The plan for the Vegas Golden Knights was simple to the point of being fool-proof — draft a team of valuable, moveable assets that can be traded at some point this season.
In more complicated terms, a team designed to accumulate the maximum number of picks and prospects possible to add to those which had essentially been extorted from the NHL’s other 30 teams in exchange for passing over their more valuable assets during the expansion draft process.
You know, the whole playoffs in three. Cup in six mantra.
The Hockey Gods seemed to smile on the plan when, as though written by the pen of destiny itself, it became evident that the presumptive top pick in the 2018 draft would be the kind of talent so rare, so singular, that the words “can’t-miss” seemed as if they were imagined with them in mind. A franchise-making defenseman.
You can count the true No. 1 defensemen on your hands and feet with some toes left over. I got to 12 before I found myself listing guys who play as their team’s No. 1 but are more suited to the role of No. 2.
The 6-foot Swedish-born defender is the kind of player on the back end that general managers hope desperately to find. He’s an immensely skilled, smooth-skating, two-way defenseman who can play physical, has the size to do so, can rush the puck up the ice and be trusted in his own end.
He has already drawn comparisons to Erik Karlsson.
What a year to be the league’s worst team and, as a result of such futility, have the best odds of winning the draft lottery and selecting this kind of player. The Erik Brannstrom-Dahlin pairing was salivating.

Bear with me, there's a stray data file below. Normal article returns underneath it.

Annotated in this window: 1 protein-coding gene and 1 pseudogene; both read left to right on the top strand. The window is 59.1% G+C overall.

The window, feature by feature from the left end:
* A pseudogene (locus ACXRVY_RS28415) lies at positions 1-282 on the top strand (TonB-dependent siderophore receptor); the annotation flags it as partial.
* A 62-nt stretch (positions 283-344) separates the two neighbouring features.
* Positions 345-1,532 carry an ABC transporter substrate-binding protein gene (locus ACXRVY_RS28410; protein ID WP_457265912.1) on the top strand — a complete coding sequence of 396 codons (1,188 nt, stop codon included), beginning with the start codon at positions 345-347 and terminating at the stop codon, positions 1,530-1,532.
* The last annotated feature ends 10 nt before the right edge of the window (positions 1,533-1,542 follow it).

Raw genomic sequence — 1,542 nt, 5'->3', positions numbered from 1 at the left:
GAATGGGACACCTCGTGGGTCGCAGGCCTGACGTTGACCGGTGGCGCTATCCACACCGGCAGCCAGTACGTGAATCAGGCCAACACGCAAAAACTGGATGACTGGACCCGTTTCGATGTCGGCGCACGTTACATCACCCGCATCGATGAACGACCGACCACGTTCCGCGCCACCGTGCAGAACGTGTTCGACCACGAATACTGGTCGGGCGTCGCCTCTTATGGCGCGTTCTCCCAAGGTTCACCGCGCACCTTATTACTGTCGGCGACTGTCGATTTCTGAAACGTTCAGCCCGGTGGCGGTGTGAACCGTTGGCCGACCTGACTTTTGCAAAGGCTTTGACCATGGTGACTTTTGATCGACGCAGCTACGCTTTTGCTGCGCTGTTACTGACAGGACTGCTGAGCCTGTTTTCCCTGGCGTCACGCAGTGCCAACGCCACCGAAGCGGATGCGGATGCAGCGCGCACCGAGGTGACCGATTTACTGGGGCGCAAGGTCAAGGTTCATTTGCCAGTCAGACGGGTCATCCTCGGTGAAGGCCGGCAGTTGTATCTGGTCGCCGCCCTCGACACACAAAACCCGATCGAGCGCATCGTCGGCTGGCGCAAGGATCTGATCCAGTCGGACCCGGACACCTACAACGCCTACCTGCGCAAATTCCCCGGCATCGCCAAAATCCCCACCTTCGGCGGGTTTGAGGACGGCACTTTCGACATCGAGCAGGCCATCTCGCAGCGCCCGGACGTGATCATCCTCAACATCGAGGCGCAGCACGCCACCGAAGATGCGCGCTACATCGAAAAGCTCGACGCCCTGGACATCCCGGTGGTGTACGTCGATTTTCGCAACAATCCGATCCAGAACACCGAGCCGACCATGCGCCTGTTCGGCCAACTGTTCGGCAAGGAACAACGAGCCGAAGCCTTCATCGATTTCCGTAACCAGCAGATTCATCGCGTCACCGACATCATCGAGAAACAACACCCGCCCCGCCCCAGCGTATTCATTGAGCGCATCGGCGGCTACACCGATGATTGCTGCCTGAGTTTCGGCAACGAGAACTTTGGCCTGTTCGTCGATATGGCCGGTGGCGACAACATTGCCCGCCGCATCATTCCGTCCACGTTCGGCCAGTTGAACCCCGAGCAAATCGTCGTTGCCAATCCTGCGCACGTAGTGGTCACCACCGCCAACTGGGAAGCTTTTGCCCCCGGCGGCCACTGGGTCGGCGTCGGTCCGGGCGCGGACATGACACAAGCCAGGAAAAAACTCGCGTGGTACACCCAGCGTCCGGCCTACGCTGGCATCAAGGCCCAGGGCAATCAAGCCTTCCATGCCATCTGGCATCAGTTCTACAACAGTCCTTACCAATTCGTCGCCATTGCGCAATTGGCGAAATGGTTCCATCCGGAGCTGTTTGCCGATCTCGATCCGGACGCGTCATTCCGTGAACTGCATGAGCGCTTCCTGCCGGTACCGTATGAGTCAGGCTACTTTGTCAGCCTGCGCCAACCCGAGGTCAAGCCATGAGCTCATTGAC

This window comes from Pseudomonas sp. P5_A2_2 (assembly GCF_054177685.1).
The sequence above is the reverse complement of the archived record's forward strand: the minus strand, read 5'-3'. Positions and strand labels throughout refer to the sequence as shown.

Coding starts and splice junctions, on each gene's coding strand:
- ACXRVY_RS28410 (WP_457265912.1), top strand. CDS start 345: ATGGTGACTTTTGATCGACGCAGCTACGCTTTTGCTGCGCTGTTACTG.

Now, of course the worst team is no longer guaranteed such fruitful endeavors. The Colorado Avalanche, who were shockingly bad to the level of perhaps deserving to be relegated from the league, wound up with the fourth overall selection as they were leapfrogged by Philadelphia, New Jersey, and the Dallas Stars. But, surely that couldn’t happen again ... could it?
Well, I mean, the Edmonton Oilers are bad this year and they simply do not lose draft lotteries. That said, they traded Taylor Hall.
Officially adding "NHL lottery ball specialist" to my hockey resume.— Taylor Hall (@hallsy09) April 30, 2017
Dahlin would become a Golden Knight. Everybody knew it. There was no chance the team would not finish at the bottom of the league standings and, one way or another, end up with the top pick. It was, as I’ve said, destiny.
The plan continued to unfold after the expansion draft. The Golden Knights traded Marc Methot, Trevor van Riemsdyk, and David Schlemko, acquired some picks in the process, and thoughts of what players like James Neal and David Perron would garner in return danced around the heads of the Golden Knight fans.
Then, the inconceivable happened.
The season started. Hockey was played and the Golden Knights didn’t lose. Then more games were played and the sweet Golden Knights still didn’t lose. Before anyone knew it, what had started as a fun little hot streak to start the season quickly became the trend of the season as Vegas defeated team after team.
And not just the bad ones. Not simply the Arizonas and Buffalos of the League, but the bubble teams, and the contenders, and the Cup favourites. From Chicago to St. Louis, Nashville to Tampa Bay, all who faced the Vegas Golden Knights, fell, especially at T-Mobile Arena.
As of Jan. 7, the Golden Knights are 14-5-1 against teams projected to make the playoffs. They are 17-2-1 at home and 29-10-2 overall. They sit atop the Pacific Division, the Western Conference and are three points back of Tampa for the NHL’s top spot, with a game in hand.
This team, despite intentions, despite the analysis and doubts surrounding the roster when it was assembled, despite my dreams of a Dahlin-Brannstrom pairing in Vegas, is a good team. A great team, even.
The Vegas Golden Knights are simply too good to get the No. 1 pick. The dream of what was once lovely has now died, and that seems to be fine.
Destiny, it seems, has bigger plans in store for the Golden Knights (or far more cruel plans depending on how things play out...) and so we here at Knights On Ice say goodbye to the dream of Rasmus Dahlin.
But, also hello to the window that has opened before the Golden Knights to compete right away and, barring some incredibly mismanagement, for long into the future.
Godspeed, Dahlin ... and please end up in the Eastern Conference.